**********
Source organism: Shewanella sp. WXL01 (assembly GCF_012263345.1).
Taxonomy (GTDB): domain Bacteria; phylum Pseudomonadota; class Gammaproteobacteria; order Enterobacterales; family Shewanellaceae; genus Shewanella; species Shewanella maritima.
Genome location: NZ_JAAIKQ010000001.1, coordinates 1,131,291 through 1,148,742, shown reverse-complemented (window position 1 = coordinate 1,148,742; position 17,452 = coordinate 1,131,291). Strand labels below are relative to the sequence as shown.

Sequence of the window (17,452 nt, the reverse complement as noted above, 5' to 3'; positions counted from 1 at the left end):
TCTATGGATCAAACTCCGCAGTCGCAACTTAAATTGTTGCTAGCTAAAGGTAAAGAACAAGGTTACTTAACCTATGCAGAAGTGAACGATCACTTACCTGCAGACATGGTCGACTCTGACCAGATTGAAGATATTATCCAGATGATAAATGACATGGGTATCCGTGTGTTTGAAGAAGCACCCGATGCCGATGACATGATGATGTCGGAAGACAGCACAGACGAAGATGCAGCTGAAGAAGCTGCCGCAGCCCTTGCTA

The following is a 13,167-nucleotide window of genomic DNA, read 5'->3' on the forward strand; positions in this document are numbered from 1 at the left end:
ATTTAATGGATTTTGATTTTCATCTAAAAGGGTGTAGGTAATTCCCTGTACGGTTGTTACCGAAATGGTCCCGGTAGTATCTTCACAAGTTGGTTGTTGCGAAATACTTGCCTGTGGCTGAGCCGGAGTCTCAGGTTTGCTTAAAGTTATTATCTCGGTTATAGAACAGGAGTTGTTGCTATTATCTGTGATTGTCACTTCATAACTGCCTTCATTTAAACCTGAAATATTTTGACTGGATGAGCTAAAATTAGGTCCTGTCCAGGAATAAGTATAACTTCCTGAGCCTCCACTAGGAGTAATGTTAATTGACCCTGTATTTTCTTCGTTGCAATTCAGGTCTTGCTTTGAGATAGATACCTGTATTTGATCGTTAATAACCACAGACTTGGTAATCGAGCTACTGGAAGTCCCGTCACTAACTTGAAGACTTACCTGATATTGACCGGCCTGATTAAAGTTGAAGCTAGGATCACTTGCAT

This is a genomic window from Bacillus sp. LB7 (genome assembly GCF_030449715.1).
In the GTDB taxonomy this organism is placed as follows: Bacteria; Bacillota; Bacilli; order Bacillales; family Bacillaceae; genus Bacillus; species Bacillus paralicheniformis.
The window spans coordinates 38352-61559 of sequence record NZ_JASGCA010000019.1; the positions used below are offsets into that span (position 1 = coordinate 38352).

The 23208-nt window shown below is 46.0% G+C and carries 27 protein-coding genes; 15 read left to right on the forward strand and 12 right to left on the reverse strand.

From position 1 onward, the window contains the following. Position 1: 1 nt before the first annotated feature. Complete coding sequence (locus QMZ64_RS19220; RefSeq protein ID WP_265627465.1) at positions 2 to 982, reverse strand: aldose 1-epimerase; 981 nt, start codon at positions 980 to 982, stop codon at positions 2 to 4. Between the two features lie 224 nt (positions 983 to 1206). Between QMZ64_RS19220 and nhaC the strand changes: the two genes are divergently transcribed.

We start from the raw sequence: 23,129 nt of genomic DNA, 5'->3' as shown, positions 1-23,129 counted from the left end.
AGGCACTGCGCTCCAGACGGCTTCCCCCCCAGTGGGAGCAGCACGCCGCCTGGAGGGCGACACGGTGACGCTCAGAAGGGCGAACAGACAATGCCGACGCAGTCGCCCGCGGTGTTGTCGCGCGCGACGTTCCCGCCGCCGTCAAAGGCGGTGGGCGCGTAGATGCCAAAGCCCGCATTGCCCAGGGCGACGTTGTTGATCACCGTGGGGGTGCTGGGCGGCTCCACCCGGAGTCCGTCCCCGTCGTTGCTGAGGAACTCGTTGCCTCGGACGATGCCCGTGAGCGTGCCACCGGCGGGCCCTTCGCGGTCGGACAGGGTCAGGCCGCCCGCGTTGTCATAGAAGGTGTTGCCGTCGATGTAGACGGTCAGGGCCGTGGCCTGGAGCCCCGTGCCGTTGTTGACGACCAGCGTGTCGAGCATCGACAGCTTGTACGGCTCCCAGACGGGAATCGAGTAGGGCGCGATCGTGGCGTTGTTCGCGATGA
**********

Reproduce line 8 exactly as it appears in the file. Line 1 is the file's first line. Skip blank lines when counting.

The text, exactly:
This is a genomic window from Bacillus sp. LB7 (genome assembly GCF_030449715.1).